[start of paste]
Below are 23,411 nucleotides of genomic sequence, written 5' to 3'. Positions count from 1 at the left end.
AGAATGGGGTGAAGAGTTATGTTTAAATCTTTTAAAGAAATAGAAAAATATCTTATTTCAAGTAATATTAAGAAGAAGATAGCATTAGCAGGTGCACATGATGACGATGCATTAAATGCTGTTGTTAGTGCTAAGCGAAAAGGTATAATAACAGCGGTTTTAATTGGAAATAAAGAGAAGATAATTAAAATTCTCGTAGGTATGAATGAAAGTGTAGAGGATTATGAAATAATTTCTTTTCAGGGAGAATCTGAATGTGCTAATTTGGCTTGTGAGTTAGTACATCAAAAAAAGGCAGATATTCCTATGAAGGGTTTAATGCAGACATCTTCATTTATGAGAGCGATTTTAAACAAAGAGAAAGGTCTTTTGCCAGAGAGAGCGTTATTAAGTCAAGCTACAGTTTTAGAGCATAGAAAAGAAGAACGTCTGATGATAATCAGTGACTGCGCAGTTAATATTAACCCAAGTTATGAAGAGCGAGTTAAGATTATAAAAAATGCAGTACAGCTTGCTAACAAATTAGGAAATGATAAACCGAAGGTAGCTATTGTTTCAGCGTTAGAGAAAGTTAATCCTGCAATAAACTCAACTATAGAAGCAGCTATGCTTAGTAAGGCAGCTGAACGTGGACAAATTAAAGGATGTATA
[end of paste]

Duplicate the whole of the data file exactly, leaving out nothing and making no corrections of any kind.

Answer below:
Below are 23,411 nucleotides of genomic sequence, written 5' to 3'. Positions count from 1 at the left end.
AGAATGGGGTGAAGAGTTATGTTTAAATCTTTTAAAGAAATAGAAAAATATCTTATTTCAAGTAATATTAAGAAGAAGATAGCATTAGCAGGTGCACATGATGACGATGCATTAAATGCTGTTGTTAGTGCTAAGCGAAAAGGTATAATAACAGCGGTTTTAATTGGAAATAAAGAGAAGATAATTAAAATTCTCGTAGGTATGAATGAAAGTGTAGAGGATTATGAAATAATTTCTTTTCAGGGAGAATCTGAATGTGCTAATTTGGCTTGTGAGTTAGTACATCAAAAAAAGGCAGATATTCCTATGAAGGGTTTAATGCAGACATCTTCATTTATGAGAGCGATTTTAAACAAAGAGAAAGGTCTTTTGCCAGAGAGAGCGTTATTAAGTCAAGCTACAGTTTTAGAGCATAGAAAAGAAGAACGTCTGATGATAATCAGTGACTGCGCAGTTAATATTAACCCAAGTTATGAAGAGCGAGTTAAGATTATAAAAAATGCAGTACAGCTTGCTAACAAATTAGGAAATGATAAACCGAAGGTAGCTATTGTTTCAGCGTTAGAGAAAGTTAATCCTGCAATAAACTCAACTATAGAAGCAGCTATGCTTAGTAAGGCAGCTGAACGTGGACAAATTAAAGGATGTATA